While Democrats Debate Abortion, Howard Dean Running Away With Race

National   |   Steven Ertelt   |   Jan 27, 2005   |   9:00AM   |   WASHINGTON, DC

While Democrats Debate Abortion, Howard Dean Running Away With Race Email this article
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by Steven Ertelt
LifeNews.com Editor
January 27, 2005

Washington, DC (LifeNews.com) — While Democrats debate abortion and whether a pro-life person should become the next chairman of the Democratic Party, Howard Dean is lining up so many supporters he appears to be well ahead of the other candidates.

Using the grassroots strategy and Internet organizing that made him effective in the presidential primaries, Dean has secured the support of at least 40 percent of the 447 Democratic leaders that will vote for a new party chairman in February.

However, some party leaders say Dean is too liberal on issues like abortion to effectively lead the party.

"He’s perceived by some elements in our party as being on the extreme side," Arizona State Democratic Chairman Jim Pederson told the Washington Times.

Yet, Pederson said that Dean is the front-runner and that "if the election were held today, he would probably win."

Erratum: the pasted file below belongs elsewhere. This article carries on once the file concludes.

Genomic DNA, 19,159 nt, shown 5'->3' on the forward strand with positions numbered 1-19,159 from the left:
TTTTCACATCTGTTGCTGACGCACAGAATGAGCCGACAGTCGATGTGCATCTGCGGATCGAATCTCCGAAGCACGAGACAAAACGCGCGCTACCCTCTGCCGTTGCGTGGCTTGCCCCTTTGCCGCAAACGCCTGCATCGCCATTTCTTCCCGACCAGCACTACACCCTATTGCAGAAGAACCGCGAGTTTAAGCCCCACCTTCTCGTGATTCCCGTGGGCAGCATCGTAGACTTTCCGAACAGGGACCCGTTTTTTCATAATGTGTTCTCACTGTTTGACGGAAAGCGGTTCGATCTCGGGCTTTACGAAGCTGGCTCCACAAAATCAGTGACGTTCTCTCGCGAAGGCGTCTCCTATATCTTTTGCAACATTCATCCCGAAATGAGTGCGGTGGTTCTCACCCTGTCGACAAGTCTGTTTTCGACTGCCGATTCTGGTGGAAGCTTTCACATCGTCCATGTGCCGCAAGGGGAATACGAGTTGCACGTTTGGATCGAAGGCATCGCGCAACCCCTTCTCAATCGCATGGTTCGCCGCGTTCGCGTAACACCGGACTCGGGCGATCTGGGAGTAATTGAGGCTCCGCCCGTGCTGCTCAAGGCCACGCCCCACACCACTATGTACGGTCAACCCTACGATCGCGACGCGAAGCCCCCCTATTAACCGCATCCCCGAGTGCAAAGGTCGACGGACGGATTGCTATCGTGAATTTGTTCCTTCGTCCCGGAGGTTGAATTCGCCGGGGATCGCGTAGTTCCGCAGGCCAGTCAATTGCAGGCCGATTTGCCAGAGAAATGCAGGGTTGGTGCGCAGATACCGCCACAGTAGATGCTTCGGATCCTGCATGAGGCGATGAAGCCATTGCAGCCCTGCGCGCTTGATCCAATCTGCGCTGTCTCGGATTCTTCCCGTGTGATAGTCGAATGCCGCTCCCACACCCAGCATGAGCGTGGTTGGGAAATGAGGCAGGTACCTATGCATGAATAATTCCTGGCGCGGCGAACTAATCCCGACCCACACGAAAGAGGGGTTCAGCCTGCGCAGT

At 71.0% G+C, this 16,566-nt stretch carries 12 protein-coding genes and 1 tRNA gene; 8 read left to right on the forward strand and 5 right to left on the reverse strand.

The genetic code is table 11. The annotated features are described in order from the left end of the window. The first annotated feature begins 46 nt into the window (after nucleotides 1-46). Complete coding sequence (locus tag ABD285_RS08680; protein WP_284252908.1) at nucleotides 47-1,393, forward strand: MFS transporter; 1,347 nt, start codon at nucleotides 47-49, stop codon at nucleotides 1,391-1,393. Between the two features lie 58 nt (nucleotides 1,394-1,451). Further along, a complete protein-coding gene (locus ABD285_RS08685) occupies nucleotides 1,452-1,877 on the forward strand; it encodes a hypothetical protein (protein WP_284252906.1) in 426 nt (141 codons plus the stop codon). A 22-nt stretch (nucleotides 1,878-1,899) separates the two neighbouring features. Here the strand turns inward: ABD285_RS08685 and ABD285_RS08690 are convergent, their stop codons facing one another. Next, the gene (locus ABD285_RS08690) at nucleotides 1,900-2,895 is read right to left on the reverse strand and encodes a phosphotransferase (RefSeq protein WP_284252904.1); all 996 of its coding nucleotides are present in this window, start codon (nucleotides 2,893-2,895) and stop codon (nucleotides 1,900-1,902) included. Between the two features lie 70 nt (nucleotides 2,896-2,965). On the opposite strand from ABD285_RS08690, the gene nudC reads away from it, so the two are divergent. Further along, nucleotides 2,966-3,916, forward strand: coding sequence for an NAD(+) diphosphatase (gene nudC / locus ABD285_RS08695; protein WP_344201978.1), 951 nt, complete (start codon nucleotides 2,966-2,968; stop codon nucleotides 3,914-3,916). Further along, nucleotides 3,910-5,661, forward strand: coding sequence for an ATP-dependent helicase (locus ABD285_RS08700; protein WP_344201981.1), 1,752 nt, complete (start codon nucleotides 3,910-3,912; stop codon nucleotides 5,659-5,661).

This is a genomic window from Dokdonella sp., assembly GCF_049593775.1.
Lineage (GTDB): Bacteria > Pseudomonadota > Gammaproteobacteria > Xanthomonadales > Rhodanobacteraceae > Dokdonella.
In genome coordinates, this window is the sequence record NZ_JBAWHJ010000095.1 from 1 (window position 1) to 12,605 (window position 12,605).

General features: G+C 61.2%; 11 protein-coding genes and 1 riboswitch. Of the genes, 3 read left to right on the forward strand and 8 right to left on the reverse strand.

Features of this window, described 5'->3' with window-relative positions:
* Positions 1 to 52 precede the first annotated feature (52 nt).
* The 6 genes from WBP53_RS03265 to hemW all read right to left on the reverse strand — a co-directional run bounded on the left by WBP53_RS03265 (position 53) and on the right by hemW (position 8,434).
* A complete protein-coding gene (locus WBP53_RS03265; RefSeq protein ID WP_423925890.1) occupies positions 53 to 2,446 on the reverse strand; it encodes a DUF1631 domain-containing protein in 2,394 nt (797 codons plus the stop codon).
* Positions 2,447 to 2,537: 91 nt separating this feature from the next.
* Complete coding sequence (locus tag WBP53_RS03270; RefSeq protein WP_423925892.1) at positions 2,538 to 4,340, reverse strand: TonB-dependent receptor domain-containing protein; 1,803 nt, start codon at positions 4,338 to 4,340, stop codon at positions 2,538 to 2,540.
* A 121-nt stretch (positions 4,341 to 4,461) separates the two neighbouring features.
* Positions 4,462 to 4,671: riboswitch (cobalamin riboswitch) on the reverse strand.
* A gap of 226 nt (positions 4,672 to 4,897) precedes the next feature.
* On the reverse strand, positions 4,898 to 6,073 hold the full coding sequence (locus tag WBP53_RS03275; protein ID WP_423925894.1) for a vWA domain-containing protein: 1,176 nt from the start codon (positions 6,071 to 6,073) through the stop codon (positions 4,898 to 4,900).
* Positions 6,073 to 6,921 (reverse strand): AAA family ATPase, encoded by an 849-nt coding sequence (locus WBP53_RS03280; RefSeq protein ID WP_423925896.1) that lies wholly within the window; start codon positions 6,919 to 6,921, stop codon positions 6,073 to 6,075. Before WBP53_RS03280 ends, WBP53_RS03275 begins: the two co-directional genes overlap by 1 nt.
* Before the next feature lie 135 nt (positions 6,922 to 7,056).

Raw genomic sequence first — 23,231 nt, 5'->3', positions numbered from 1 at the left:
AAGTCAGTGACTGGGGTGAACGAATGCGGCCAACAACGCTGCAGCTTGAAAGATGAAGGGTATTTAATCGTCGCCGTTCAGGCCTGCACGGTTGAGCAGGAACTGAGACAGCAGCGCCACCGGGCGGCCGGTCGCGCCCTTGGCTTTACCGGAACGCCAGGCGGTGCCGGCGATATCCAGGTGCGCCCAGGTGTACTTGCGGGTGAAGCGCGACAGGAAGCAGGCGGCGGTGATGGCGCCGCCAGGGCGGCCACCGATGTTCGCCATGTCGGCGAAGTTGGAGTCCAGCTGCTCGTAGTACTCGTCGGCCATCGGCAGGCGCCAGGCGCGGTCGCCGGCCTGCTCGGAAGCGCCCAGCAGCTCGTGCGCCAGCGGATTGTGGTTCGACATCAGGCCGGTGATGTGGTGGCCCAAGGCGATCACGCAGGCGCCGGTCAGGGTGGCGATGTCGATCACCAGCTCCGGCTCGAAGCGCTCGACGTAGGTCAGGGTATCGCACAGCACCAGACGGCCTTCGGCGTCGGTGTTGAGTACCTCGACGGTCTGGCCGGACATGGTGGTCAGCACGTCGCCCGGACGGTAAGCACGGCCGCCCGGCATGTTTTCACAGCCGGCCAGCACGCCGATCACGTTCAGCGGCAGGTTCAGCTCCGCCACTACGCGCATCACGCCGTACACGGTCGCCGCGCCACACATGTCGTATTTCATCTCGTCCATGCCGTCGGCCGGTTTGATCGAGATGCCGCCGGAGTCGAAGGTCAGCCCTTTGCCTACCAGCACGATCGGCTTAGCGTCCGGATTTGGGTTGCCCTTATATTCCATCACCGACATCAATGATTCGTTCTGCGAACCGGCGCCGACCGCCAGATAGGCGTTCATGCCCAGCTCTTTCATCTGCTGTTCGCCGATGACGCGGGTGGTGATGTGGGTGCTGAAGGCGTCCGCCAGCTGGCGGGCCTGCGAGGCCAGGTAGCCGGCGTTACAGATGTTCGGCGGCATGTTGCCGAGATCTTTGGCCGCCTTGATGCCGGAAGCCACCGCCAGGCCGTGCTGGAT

Meanwhile, former president Bill Clinton and likely presidential candidate Hillary Clinton don’t want Dean to run the party and are actively working to elect a more moderate candidate.

Hillary Clinton signaled her willingness for the party to reach out more on the issue of abortion with a speech earlier this week that surprised abortion advocates by its conciliatory tone. |

A recent poll conducted by the Hotline, an inside the Beltway political newsletter, had responses from 42 percent of the DNC members who will vote. Dean led the group of candidates and ex-Texas Congressman Martin Frost came up second.

Frost, who clerked for the lower court judge who made the Roe vs. Wade ruling that the Supreme Court sustained, supports abortion.

Simon Rosenberg, an abortion advocate who heads the centrist New Democrat Network, is considered by most to be in third place.

Former Indiana congressman Tim Roemer, who is pro-life, is the combined first or second choice of just 11 percent of the Democrats who answered the survey.

Democrats have been waging an internal battle with in the party about whether Roemer should be elected chairman because of his views against abortion. Leading pro-abortion groups, such as NARAL and Emily’s List, have been working to prevent that from happening.